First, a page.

. "Appendix 2-1: Review of Literature and Relevant Research." Gender Differences at Critical Transitions in the Careers of Science, Engineering, and Mathematics Faculty. Washington, DC: The National Academies Press, 2010.
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Gender Differences at Critical Transitions in the Careers of Science, Engineering, and Mathematics Faculty
The highest proportions of women among the tenure-track faculty were found in health sciences.
Among both tenure-track and tenured faculty, women were proportionately more likely to be in medical colleges. About 15 percent of tenured faculty were women in Research I institutions; female tenured faculty were rarer at Research II institutions, but more prevalent at master’s, doctoral, and baccalaureate institutions. The percentage of women among tenured faculty was growing at Research I institutions (see Figure A2-11).
Women were less likely to occupy senior positions in academia than men. Using the SDR, the committee examined rank by comparing the gender of faculty who were assistant, associate, and full professors, by academic discipline separately. Figure A2-12 shows the following results:
Women comprised over 50 percent of all full professors in health sciences, 20 percent in biological sciences, and 10 percent or less in other fields, with engineering having the lowest proportion of female full professors.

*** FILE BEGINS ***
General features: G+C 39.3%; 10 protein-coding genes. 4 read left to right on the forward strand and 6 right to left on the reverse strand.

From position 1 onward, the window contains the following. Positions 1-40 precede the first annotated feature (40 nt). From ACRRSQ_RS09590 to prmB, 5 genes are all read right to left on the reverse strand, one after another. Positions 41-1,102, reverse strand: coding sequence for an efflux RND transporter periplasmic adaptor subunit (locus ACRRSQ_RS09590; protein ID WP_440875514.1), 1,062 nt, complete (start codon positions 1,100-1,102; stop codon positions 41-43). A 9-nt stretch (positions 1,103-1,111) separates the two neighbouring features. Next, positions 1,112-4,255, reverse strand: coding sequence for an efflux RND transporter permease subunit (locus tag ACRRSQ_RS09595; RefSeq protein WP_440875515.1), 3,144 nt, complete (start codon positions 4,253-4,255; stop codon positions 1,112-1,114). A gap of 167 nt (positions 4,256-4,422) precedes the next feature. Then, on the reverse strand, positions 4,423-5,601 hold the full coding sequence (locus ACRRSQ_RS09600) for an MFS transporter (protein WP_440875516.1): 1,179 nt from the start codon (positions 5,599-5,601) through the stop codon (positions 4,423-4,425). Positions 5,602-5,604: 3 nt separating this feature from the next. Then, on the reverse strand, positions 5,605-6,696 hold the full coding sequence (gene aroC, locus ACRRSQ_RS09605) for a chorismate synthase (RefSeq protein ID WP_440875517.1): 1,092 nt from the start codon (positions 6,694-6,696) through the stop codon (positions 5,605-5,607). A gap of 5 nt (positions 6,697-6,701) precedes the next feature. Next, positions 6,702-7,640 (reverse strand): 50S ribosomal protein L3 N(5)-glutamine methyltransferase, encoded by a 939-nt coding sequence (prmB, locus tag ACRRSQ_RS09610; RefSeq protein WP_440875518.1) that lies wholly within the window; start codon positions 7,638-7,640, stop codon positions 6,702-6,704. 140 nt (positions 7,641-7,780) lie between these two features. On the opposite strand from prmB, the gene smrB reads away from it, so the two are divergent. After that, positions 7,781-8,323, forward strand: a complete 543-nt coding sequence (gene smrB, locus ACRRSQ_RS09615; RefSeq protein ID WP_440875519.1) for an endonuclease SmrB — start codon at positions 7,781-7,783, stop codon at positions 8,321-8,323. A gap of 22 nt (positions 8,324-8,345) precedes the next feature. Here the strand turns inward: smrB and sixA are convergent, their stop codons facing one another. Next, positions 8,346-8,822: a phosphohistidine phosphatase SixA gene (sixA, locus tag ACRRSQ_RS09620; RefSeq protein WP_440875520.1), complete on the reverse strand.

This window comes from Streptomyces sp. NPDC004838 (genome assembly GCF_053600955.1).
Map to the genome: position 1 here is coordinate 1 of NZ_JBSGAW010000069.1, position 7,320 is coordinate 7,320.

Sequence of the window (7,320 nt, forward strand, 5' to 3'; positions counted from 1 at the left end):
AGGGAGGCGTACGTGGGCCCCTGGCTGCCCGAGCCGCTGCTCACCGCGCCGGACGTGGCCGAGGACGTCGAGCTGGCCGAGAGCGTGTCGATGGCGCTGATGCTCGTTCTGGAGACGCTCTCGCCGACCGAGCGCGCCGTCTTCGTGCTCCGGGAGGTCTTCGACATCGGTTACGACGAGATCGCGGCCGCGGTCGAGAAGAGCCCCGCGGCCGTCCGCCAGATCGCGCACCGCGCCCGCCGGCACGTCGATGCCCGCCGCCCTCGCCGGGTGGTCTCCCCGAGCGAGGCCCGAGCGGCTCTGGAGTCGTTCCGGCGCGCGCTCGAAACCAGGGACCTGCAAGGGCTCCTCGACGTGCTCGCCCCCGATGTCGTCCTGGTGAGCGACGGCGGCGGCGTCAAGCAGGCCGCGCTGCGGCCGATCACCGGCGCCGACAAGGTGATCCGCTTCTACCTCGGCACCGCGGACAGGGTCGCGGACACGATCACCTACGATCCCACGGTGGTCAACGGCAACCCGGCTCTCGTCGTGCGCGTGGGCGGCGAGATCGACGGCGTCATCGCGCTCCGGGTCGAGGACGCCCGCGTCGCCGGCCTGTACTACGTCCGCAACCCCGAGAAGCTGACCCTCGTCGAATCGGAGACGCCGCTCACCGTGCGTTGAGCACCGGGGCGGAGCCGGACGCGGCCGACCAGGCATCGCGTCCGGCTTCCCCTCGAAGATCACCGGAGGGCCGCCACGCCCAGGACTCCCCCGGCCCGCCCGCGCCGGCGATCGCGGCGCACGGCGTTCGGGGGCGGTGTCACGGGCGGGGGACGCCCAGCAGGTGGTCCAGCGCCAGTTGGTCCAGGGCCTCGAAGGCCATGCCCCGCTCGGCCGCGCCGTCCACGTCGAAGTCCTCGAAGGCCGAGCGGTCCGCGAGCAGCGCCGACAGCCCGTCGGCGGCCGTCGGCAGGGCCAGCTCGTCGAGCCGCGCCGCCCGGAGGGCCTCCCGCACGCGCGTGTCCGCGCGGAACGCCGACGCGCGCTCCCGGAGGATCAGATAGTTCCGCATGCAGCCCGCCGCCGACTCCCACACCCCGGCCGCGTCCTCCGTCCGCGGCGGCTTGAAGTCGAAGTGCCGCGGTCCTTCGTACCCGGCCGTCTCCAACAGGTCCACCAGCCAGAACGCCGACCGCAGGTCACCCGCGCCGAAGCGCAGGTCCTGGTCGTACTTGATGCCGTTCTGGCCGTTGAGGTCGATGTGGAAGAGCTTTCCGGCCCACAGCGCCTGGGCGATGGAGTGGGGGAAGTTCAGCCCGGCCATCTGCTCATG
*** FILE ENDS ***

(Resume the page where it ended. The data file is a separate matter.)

The percentage of women among full professors appeared to be rising or remaining level in each field.
Women comprised almost 60 percent of all associate professors in health sciences, approximately 30 percent in biological sciences, and less than 20 percent in other fields, with engineering having the lowest proportion of female associate professors.
The percentage of women among associate professors appeared to be rising or remaining level in many fields, but not in agricultural sciences and not in the health sciences.
Women comprised 65 percent of all assistant professors in health sciences, 39 percent in biological sciences, between 25 to 27 percent in mathematics, computer, and physical sciences, with engineering having the lowest proportion of female assistant professors (less than 20 percent).
The percentage of women among assistant professors appeared to be roughly steady in each field.
This analysis was then repeated, focusing on institution types. Figure A2-13 shows the following results:
Women comprised about 25 percent of full professors at medical colleges and about 12 percent at Research I institutions.